Neelakurinji (Strobilanthes kunthiana) is a shrub that used to grow abundantly in the shola grasslands of Western Ghats in India. The Nilgiris, which literally means the blue mountains, got its name from the purplish blue flowers of Neelakurinji that blossoms gregariously once in 12 years.
Once they used to cover the entire Nilgiris like a carpet during its flowering season. However, now plantations and dwellings occupy much of their habitat.
Neelakurinji is the best known of a genus that has flowering cycles ranging from one to 16 years. There has been record of its flowering of Strobilanthes kunthiana every 12 years in specific areas since 1826. The next major flowering is expected to place in September 2018 in places such as Eravikulam National Park. However, flowering of other communities of kurinji plants completing 12 years will take place earlier in other areas-- one is expected in 2014 near Munnar. Stray flowerings do occur in between. What triggers the massive flowering every 12 years is not known.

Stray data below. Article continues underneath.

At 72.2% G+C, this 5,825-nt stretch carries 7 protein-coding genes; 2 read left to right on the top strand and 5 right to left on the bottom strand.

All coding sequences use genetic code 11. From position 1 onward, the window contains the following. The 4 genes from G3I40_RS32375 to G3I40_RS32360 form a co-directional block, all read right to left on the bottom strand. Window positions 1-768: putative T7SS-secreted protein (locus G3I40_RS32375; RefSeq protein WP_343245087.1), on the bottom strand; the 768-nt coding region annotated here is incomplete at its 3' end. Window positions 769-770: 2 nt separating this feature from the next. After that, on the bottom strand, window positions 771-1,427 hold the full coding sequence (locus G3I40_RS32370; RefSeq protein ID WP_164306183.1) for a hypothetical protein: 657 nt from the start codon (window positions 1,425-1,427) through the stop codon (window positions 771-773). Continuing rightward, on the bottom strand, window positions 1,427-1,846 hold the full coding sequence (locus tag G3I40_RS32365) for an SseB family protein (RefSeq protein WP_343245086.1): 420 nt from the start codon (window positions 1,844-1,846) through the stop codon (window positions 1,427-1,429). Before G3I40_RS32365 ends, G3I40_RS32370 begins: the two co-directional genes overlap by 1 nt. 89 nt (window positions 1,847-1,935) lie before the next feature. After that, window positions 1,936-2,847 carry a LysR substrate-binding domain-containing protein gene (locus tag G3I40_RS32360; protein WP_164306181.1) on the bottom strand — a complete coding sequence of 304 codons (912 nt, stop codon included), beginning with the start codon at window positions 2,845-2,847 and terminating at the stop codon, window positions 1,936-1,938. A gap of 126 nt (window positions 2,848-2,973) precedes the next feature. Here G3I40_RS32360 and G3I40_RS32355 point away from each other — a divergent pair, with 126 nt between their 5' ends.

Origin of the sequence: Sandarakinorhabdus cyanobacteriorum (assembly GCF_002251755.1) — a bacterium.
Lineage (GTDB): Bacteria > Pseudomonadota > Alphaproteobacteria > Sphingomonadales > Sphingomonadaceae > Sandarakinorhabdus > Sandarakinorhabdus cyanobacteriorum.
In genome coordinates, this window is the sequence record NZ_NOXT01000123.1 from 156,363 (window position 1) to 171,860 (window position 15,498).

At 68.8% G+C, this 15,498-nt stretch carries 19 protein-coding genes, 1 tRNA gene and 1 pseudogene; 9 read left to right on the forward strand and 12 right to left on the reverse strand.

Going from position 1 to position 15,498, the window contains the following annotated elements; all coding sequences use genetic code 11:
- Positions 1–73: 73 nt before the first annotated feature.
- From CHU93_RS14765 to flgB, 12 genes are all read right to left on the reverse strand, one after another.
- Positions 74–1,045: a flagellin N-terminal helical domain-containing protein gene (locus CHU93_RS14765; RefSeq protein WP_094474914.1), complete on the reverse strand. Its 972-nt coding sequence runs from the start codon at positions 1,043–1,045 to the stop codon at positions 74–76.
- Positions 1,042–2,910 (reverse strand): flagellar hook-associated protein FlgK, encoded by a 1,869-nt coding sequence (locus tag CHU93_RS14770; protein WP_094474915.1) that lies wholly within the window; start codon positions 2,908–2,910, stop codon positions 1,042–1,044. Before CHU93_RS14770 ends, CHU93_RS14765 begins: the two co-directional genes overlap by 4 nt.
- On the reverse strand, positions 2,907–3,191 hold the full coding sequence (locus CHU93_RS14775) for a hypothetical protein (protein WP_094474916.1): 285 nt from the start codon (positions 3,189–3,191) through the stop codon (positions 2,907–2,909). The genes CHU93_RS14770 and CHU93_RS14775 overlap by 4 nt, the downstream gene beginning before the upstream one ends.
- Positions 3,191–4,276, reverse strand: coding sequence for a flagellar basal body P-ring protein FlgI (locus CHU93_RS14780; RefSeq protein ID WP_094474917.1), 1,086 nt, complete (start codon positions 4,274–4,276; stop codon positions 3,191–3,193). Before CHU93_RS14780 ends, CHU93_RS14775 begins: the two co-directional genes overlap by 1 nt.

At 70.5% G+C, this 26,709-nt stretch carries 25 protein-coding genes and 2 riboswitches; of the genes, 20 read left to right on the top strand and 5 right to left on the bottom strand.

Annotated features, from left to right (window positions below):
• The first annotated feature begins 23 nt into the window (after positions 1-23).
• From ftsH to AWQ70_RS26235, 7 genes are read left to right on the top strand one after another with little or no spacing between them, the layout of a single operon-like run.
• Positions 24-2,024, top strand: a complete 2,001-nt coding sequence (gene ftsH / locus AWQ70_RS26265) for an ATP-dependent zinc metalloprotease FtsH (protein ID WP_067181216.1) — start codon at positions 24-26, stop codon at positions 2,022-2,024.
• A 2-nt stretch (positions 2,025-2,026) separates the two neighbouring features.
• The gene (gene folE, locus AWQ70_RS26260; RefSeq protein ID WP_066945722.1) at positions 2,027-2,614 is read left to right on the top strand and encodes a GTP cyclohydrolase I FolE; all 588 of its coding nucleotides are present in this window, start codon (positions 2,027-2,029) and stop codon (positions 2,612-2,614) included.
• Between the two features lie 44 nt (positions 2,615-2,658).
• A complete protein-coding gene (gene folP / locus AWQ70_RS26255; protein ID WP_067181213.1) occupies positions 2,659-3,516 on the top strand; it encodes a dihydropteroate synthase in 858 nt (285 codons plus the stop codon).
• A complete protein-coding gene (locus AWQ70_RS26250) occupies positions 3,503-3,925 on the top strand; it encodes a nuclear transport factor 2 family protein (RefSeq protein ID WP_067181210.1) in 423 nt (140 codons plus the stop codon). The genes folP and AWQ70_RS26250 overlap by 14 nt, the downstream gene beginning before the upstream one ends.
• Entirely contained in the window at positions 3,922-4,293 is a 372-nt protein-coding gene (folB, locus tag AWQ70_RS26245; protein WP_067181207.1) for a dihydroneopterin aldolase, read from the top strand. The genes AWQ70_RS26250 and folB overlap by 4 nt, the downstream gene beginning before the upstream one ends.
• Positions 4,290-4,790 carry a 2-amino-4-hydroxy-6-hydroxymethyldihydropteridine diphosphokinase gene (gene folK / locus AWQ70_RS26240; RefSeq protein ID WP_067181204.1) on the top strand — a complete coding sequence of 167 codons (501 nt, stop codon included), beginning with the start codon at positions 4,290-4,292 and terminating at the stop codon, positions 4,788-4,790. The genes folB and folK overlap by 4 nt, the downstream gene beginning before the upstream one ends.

Neelakurinji belongs to the family of Acanthaceae. The genus has more than 500 species, of which about 50 occur in India. Besides the Western Ghats, Neelakurinji is seen in the Shevroys in the Eastern Ghats. It occurs at an altitude of 1300 to 2400 metres. Flowering takes places between April and December, peaking towards September.
Note: Neelakurinji has been referred in the past by names such as Nilgrianthes kunthianus and Phlebophyllum kunthianum.
For more details: Book on kurinji
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